This is a two power maximum depth of the octree traverse multiply on the smallest ocree node size. Raising this is only possible by increasing the octree depth, or introducing a virtual upper nodes with no galaxies in them (like this done for stars in a galaxies). This require some work, which is not have a large priority now. Simple scaling up of the smallest node size will result in reducing density of galaxies, or enormous increasing of their generation and render count, if you want to keep density intact. Programming is always a sort of tradeoff "memory <-> speed".

General suggestions for SpaceEngine

Posted: 28 Dec 2017 02:52
by SpaceEngineer
Nantes wrote:
Source of the post Jupiter's semimajor axis is 5.2 AU. It should be over 5 times further away from the Sun than Earth is, but that's not what's observed. Similarly, Mercury (with the arrows in the picture above) at 0.4 AU should be really close to the Sun, but instead it's bundled with the other planets.

If it's for easier display purposes, there should be an easily-visible option to switch between scale and non-scale modes. The game's system chart doesn't have the usual limitations of a paper-based chart due to the possibility of zooming out. A system chart that's in scale would be much more didactic.

Do you mean showing relative distance to scale, independently of scale of the planets? I tried that and ended up with overlapping Jupiter and Saturn's rings, and moons rendered inside gas giants. This simply cannot be controlled by a single scaling factor. Also, think about other star systems, especially with a binary/multiple stars. How would you render relative distance between them, also in the same scale, applied vertically? This simply will not work in all cases. The only way to display the chart with no overlapping, is introducing some empty intervals between planets, accumulate widths and heights, and the re-position them.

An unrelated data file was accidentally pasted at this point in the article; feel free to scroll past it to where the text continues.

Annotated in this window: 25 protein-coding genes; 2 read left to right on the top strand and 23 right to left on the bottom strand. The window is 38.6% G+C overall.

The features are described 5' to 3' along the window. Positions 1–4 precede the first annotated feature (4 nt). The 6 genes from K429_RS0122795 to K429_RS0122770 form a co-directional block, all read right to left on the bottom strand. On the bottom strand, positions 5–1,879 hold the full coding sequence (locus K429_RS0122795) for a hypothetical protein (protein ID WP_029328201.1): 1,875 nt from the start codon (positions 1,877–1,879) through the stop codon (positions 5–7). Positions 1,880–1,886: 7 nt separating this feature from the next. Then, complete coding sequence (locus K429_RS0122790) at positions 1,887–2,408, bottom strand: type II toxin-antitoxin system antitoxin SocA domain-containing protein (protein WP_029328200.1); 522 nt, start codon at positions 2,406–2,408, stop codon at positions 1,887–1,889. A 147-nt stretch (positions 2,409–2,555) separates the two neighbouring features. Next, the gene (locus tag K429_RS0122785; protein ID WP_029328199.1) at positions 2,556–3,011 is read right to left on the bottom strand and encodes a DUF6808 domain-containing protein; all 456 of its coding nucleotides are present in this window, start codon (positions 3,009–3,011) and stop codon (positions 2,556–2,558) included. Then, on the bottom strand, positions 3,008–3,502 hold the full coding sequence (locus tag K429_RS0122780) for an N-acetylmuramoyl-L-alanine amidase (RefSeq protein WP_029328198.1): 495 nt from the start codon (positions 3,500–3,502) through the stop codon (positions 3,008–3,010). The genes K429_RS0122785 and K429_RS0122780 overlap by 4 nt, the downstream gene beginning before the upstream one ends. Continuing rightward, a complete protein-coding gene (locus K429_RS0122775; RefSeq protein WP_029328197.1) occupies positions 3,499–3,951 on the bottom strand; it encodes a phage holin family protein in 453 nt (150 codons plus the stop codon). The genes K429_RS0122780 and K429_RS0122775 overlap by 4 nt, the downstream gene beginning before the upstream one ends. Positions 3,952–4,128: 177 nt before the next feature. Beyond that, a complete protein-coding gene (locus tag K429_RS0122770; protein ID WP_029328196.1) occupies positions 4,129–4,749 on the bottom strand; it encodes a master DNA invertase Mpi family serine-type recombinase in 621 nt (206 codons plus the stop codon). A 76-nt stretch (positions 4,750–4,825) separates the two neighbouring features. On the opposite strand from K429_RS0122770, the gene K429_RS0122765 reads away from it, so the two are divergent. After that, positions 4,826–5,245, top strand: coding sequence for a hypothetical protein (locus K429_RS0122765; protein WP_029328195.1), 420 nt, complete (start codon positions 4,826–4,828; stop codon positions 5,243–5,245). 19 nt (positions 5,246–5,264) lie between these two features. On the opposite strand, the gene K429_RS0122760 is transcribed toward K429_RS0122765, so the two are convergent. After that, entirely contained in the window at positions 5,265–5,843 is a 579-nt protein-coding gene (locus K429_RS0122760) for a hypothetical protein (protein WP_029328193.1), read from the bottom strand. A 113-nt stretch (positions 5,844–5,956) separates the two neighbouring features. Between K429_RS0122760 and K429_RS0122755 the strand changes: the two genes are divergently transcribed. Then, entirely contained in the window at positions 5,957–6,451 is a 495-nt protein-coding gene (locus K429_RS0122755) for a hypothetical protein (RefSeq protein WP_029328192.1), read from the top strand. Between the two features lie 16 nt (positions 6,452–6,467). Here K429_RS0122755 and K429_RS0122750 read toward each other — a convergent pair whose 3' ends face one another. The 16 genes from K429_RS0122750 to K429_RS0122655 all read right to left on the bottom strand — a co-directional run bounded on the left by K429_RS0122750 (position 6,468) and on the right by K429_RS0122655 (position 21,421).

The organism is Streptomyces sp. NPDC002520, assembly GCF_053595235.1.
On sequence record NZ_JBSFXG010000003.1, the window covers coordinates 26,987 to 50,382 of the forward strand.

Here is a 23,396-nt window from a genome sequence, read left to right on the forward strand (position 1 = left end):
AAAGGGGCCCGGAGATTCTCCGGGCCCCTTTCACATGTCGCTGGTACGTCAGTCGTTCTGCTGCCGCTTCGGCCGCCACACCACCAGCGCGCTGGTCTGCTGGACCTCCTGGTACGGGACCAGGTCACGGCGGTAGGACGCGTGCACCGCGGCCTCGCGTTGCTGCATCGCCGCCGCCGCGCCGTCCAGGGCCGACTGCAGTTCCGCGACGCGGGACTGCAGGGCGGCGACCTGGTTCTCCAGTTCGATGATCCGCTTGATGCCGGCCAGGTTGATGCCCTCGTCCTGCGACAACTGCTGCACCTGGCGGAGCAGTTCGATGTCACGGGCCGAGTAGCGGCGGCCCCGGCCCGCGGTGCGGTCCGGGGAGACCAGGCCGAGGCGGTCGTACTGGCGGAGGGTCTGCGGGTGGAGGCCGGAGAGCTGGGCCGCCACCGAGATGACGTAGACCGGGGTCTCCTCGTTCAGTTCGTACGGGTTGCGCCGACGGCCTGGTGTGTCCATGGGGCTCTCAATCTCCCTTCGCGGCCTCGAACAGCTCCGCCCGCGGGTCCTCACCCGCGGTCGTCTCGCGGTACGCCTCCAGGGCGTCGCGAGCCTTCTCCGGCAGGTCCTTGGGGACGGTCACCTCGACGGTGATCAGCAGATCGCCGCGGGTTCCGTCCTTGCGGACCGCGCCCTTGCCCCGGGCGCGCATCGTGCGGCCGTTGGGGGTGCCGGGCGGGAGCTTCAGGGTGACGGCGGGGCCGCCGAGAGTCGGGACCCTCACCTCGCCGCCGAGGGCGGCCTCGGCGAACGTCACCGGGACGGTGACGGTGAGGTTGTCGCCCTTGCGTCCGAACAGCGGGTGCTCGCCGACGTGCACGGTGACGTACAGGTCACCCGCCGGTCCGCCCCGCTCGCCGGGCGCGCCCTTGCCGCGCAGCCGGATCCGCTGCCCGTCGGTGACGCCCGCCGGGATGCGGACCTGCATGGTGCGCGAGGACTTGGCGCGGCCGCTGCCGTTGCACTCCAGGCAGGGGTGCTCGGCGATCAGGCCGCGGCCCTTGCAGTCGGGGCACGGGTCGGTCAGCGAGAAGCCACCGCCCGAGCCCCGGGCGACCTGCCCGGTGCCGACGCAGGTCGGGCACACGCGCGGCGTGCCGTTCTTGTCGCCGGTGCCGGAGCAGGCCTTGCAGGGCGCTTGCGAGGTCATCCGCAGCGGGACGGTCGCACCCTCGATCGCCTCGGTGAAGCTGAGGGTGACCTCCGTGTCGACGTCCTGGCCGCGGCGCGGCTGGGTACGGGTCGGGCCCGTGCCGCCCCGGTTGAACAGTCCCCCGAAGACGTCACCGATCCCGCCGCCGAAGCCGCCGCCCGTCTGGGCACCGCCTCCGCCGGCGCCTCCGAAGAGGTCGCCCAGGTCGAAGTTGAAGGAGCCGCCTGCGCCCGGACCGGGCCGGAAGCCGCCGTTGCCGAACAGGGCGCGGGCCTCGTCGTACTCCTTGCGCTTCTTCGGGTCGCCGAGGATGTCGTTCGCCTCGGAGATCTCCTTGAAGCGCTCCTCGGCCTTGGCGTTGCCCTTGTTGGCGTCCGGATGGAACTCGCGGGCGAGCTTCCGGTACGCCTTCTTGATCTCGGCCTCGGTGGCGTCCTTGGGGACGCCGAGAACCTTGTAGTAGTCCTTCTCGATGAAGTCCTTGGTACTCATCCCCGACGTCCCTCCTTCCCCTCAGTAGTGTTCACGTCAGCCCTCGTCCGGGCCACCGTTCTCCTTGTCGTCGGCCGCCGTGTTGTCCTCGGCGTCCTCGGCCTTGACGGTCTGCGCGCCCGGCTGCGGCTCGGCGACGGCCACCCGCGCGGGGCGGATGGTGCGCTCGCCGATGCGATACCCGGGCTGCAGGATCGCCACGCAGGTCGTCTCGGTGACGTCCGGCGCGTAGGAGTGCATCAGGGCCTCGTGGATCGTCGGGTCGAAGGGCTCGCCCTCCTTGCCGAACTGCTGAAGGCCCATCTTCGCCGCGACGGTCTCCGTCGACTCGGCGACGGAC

General suggestions for SpaceEngine

Posted: 28 Dec 2017 03:03
by John Wain
John Wain:Source of the post In the same vein and in conjunction with the above, distance cutoffs would be great. It would allow users to only render stars/galaxies up to a certain distance, so that they could simply explore a region of space with no regard for the rest. Rendering could be done continuously as you move through space (a sort of comoving distance), or only once from the point of the camera, and then stay fixed for you to fly around it and explore.

The Map Mode already doing this, although camera position is fixed. Some combination could be implemented. How do you imagine the interface for this mode?

The map does this pretty well, but I'm thinking of being able to do so in normal rendering mode. So for example you can go to the desired location and switch from continuous rendering mode to this specific mode, where you first set your parameters: absolute magnitude cutoffs and distance over which to render. This would effectively create a sphere around your position and only render the objects meeting the magnitude criteria, and you'd still be able to increase/decrease apparent magnitude in order not to overload your system with too many stars/galaxies visible at once.
You'd then have the chance to navigate or fly around this sphere and study it. You'd practically be studying your desired volume of space without anything else rendering anymore around you. When you're done, switching to the classic rendering mode would then allow the software to render according to its original rules.
Also, I believe that absolute magnitude cutoffs could be implemented as a standalone feature in normal rendering mode, even if I don't really see the point of doing that. It makes sense for you to want to know how many stars between magnitude X-Y are in a specific volume (the situation I was describing above), but when you render the entire galaxy/universe, it kind of defies the purpose. But still...